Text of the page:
At the J. Paul Getty Museum, Getty Center, March 15-June 8, 2008
October 9, 2007
LOS ANGELES—Over the past four decades, video has played an increasingly central role in artistic production throughout the world. This has been particularly true in California, where many of the state’s most prominent artists have used the medium to produce some of their most significant works. Co-organized by the Getty Research Institute and the Getty Museum, and on view in the J. Paul Getty Museum’s special exhibition pavilion at the Getty Center, March 15 through June 8 2008, California Video highlights the unique sensibilities of West Coast video, while providing the first major survey of video art produced in California.
California Video will feature more than 50 single-channel videos and 15 installations by 58 artists including Eleanor Antin, John Baldessari, Brian Bress, Nancy Buchanan, Chris Burden, Jim Campbell, Meg Cranston, Harry Dodge & Stanya Kahn, Allan Kaprow, Mike Kelley, Paul McCarthy, Bruce Nauman, Tony Oursler, Martha Rosler, Jennifer Steinkamp, T.R. Uthco and Ant Farm, Diana Thater, Bill Viola, and William Wegman. Approximately half the works in the exhibition will be drawn from the Getty Research Institute’s (GRI) extraordinary collection of video art, which, since its acquisition of the Long Beach Museum of Art Video Archive in 2006, has become one of the largest institutional collections in the world. The GRI’s superlative collection will be augmented by the loan of important video installations, rarely exhibited historical single-channel works, and a selection of recent works by established and emerging artists.
A highlight of the exhibition will be the reconstruction of the original installation of The Eternal Frame (1975-76), by the Bay Area collectives T. R. Uthco and Ant Farm. The well-known video in this installation depicts the artists re-enacting the iconic Zapruder footage of the assassination of John F. Kennedy in Dallas, Texas, while also documenting the puzzled and emotional responses from tourists and passersby. When presented at the Long Beach Museum of Art in 1976, the video was exhibited on an antique television within an elaborately constructed 1960s living room filled with dozens of pieces of JFK memorabilia. For the first time since its original installation, a full reconstruction of this piece will be featured in the Getty’s exhibition.
The single-channel video works in the exhibition cover a broad range of activities by artists from Northern and Southern California, including performance and conceptual art, experimental narratives, lush video abstractions, and politically and socially engaged documentaries. A number of these works have rarely or never been publicly exhibited before, including very early videos by the Kipper Kids, Tony Labat, Tony Oursler, and Paul McCarthy. California Video also showcases work by lesser-known pioneers of the medium, including remarkable performance works by Cynthia Maughan and Wolfgang Stoerchle, early punk music videos by Joe Rees and Target Video, and Arthur Ginsberg’s The Continuing Story of Carel and Ferd (1970-75), a surprising experiment in social documentary that is a clear precursor to reality television.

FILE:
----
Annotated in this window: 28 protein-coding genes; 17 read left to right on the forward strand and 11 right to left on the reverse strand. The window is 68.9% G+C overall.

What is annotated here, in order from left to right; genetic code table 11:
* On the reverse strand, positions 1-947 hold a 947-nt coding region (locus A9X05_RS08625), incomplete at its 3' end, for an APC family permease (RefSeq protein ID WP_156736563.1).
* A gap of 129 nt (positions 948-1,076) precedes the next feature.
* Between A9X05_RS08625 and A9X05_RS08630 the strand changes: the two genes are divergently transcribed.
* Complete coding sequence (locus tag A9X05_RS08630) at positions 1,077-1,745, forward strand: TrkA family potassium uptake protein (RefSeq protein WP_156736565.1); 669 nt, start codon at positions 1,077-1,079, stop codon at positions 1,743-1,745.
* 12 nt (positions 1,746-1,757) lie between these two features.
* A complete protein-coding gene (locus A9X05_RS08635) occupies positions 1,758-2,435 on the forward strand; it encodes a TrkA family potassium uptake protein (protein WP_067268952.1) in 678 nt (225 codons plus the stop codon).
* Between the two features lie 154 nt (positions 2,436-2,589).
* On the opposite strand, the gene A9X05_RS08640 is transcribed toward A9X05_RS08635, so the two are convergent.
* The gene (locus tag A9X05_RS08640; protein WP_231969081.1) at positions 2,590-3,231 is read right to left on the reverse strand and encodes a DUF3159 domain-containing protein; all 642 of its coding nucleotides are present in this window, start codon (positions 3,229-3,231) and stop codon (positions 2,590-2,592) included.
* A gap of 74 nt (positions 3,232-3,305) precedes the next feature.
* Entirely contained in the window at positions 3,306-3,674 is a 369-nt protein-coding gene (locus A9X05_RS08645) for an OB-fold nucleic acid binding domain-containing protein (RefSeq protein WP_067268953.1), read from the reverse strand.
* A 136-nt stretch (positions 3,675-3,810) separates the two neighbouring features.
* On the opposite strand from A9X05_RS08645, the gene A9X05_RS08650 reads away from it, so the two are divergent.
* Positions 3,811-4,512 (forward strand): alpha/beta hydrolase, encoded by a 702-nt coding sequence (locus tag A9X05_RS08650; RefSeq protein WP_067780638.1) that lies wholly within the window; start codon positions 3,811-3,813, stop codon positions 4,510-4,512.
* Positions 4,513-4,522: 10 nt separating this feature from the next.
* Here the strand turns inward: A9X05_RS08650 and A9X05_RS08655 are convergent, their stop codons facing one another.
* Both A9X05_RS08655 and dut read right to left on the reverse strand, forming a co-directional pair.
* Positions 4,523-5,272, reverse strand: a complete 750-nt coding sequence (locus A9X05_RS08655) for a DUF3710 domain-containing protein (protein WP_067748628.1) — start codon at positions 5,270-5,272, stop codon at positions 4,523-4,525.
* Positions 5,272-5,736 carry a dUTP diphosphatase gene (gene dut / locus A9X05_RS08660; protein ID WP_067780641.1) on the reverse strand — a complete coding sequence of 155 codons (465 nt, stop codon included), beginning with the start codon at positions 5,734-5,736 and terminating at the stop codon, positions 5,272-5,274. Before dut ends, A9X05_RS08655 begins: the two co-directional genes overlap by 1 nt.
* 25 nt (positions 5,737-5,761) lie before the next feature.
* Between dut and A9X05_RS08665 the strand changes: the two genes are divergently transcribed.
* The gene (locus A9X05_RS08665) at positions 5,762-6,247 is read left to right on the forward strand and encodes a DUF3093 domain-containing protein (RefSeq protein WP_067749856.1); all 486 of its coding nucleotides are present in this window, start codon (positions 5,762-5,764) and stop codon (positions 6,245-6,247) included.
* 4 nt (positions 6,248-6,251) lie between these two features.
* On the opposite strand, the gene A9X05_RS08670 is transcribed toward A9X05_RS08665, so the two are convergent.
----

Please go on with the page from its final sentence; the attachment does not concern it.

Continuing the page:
In California Video, a number of spectacular large-scale video installations will be presented, including a new site-specific work by Jennifer Steinkamp, Oculus Sinister (2008), which will be projected inside the oculus of the Getty Museum’s special exhibitions pavilion. Paul Kos’ Chartres Bleu (1983-86) replicates a stained-glass window from Chartres Cathedral, using a tower of 27 video monitors representing each of the window’s 27 panes. Within 12 minutes, the video panes fade from daylight into night. In Jim Campbell’s Home Movies (2006), a 16-foot grid of variably bright LEDs (light emitting diodes) casts a soft light onto the wall behind it, causing viewers to perceive hazy and evocative images reminiscent of home movie footage. The exhibition also includes the first public exhibition on the West Coast of an installation from Mike Kelley’s Day is Done series, as well as installations by Hilja Keading, Bruce Nauman, Diana Thater, Bill Viola, and Bruce and Norman Yonemoto.
California Video will also feature a “video study room,” which will provide visitors with an alternative way to experience the single-channel works in the exhibition. Using touchscreen kiosks in the study room, viewers will be able to see all of the single-channel videos in the exhibition on demand, view interviews with selected artists, and read additional biographical information about each artist. The video study room will also feature additional videos not on view in the main exhibition.
The exhibition will be accompanied by a fully illustrated companion book, California Video: Artists and Histories. Featuring extensive entries on each artist, this volume includes more than three dozen new interviews, as well as video transcripts, rare reprints, historical and interpretive essays, and hundreds of illustrations.
California Video is co-organized by the Getty Research Institute and the J. Paul Getty Museum, and is curated by Glenn Phillips, senior projects specialist and consulting curator, Department of Contemporary Programs and Research, Getty Research Institute.
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